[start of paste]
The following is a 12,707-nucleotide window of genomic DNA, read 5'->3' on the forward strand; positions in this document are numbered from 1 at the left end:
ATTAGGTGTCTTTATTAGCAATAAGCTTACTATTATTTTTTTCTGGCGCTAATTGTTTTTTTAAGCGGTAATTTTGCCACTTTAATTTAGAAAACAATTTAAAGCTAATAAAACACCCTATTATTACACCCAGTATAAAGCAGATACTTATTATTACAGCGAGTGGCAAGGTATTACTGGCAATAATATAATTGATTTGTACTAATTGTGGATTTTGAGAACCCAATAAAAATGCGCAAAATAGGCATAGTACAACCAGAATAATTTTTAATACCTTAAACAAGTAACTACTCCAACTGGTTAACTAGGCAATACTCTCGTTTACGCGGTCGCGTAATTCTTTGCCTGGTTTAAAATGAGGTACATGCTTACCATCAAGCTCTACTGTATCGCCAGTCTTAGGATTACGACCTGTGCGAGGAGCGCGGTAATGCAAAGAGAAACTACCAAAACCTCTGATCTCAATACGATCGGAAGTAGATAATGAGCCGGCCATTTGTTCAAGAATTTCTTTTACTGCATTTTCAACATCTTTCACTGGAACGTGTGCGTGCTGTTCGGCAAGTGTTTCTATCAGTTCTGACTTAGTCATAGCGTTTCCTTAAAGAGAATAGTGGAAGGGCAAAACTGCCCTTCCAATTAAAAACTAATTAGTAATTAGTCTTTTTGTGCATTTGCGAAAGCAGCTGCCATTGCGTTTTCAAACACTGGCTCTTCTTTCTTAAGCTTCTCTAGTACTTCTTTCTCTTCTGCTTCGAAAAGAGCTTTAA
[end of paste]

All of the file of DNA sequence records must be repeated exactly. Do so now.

The following is a 12,707-nucleotide window of genomic DNA, read 5'->3' on the forward strand; positions in this document are numbered from 1 at the left end:
ATTAGGTGTCTTTATTAGCAATAAGCTTACTATTATTTTTTTCTGGCGCTAATTGTTTTTTTAAGCGGTAATTTTGCCACTTTAATTTAGAAAACAATTTAAAGCTAATAAAACACCCTATTATTACACCCAGTATAAAGCAGATACTTATTATTACAGCGAGTGGCAAGGTATTACTGGCAATAATATAATTGATTTGTACTAATTGTGGATTTTGAGAACCCAATAAAAATGCGCAAAATAGGCATAGTACAACCAGAATAATTTTTAATACCTTAAACAAGTAACTACTCCAACTGGTTAACTAGGCAATACTCTCGTTTACGCGGTCGCGTAATTCTTTGCCTGGTTTAAAATGAGGTACATGCTTACCATCAAGCTCTACTGTATCGCCAGTCTTAGGATTACGACCTGTGCGAGGAGCGCGGTAATGCAAAGAGAAACTACCAAAACCTCTGATCTCAATACGATCGGAAGTAGATAATGAGCCGGCCATTTGTTCAAGAATTTCTTTTACTGCATTTTCAACATCTTTCACTGGAACGTGTGCGTGCTGTTCGGCAAGTGTTTCTATCAGTTCTGACTTAGTCATAGCGTTTCCTTAAAGAGAATAGTGGAAGGGCAAAACTGCCCTTCCAATTAAAAACTAATTAGTAATTAGTCTTTTTGTGCATTTGCGAAAGCAGCTGCCATTGCGTTTTCAAACACTGGCTCTTCTTTCTTAAGCTTCTCTAGTACTTCTTTCTCTTCTGCTTCGAAAAGAGCTTTAA